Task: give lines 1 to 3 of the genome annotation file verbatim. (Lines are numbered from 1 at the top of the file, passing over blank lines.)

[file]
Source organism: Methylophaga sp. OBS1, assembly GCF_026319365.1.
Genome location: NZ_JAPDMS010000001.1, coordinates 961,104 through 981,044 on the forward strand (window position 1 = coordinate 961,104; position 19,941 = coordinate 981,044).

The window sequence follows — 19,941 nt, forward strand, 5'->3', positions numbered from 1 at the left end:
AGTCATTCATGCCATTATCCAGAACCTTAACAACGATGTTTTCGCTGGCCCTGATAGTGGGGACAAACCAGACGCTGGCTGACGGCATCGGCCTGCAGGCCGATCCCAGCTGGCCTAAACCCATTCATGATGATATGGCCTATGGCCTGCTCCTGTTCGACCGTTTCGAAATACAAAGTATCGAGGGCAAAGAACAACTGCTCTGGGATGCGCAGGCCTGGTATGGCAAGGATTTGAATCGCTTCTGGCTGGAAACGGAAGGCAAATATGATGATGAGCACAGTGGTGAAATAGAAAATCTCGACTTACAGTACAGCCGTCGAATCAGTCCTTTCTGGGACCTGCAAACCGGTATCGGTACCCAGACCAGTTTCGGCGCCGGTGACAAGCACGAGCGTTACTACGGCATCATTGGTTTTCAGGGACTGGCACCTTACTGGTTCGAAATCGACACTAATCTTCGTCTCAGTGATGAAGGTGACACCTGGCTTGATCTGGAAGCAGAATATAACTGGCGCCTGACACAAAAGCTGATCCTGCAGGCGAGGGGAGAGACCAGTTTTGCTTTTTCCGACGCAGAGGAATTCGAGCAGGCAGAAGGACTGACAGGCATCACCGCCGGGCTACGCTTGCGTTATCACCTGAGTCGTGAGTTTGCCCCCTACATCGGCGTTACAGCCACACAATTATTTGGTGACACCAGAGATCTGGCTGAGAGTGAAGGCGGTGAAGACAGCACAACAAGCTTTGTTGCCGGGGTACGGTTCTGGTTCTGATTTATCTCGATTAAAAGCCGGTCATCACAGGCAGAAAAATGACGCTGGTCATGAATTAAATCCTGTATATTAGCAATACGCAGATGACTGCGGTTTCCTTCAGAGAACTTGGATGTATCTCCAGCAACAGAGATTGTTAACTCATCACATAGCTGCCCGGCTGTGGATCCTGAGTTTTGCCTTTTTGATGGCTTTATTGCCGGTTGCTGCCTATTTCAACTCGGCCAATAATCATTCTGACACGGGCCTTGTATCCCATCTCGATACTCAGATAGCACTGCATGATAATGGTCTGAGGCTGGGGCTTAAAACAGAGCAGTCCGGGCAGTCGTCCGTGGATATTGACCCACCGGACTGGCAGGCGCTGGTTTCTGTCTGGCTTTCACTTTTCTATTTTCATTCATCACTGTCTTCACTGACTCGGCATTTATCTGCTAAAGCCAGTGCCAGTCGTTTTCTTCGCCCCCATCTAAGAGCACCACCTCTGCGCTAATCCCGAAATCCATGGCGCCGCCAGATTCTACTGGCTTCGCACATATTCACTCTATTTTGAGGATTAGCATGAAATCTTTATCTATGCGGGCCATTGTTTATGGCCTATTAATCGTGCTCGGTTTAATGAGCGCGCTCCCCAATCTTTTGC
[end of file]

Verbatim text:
Source organism: Methylophaga sp. OBS1, assembly GCF_026319365.1.
Genome location: NZ_JAPDMS010000001.1, coordinates 961,104 through 981,044 on the forward strand (window position 1 = coordinate 961,104; position 19,941 = coordinate 981,044).

The window sequence follows — 19,941 nt, forward strand, 5'->3', positions numbered from 1 at the left end: